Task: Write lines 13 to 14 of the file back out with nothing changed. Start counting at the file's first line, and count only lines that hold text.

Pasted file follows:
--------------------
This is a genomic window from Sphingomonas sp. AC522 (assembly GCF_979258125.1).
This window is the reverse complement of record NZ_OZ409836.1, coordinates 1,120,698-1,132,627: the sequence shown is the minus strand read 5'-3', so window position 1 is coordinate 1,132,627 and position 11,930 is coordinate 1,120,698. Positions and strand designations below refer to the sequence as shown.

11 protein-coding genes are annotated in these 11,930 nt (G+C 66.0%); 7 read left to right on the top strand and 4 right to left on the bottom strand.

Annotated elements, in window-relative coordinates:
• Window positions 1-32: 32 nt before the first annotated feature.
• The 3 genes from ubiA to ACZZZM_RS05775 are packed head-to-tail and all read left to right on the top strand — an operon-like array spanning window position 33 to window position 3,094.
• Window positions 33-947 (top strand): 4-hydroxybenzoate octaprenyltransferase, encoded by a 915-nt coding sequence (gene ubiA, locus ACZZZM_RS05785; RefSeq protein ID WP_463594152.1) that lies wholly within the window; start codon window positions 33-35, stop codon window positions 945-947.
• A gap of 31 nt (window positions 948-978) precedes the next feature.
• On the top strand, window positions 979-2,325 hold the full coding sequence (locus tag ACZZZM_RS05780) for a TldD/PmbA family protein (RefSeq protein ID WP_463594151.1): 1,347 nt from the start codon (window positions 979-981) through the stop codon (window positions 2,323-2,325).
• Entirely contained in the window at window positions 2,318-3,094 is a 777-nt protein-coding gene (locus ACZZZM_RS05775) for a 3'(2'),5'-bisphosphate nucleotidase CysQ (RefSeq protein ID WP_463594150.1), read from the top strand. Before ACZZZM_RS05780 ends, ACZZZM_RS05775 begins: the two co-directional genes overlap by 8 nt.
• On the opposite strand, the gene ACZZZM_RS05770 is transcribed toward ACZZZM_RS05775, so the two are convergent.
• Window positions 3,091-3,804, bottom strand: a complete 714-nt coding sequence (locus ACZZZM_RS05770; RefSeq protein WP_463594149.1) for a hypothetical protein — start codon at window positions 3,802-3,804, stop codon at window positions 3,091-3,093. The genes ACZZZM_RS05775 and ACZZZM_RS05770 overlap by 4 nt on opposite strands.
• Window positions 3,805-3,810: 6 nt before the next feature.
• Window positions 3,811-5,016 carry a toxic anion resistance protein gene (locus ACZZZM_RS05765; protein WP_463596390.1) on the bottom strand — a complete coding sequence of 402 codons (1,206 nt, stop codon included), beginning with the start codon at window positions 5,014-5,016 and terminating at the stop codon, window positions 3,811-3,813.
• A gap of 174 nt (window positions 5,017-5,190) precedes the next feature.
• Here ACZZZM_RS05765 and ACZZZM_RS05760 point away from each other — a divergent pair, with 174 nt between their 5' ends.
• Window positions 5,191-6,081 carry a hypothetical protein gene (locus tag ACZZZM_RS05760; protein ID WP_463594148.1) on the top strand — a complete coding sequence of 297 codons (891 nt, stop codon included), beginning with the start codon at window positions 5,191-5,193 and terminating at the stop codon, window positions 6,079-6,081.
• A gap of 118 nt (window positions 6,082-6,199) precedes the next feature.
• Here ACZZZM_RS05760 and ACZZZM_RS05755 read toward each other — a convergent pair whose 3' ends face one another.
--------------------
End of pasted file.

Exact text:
• Window positions 3,805-3,810: 6 nt before the next feature.
• Window positions 3,811-5,016 carry a toxic anion resistance protein gene (locus ACZZZM_RS05765; protein WP_463596390.1) on the bottom strand — a complete coding sequence of 402 codons (1,206 nt, stop codon included), beginning with the start codon at window positions 5,014-5,016 and terminating at the stop codon, window positions 3,811-3,813.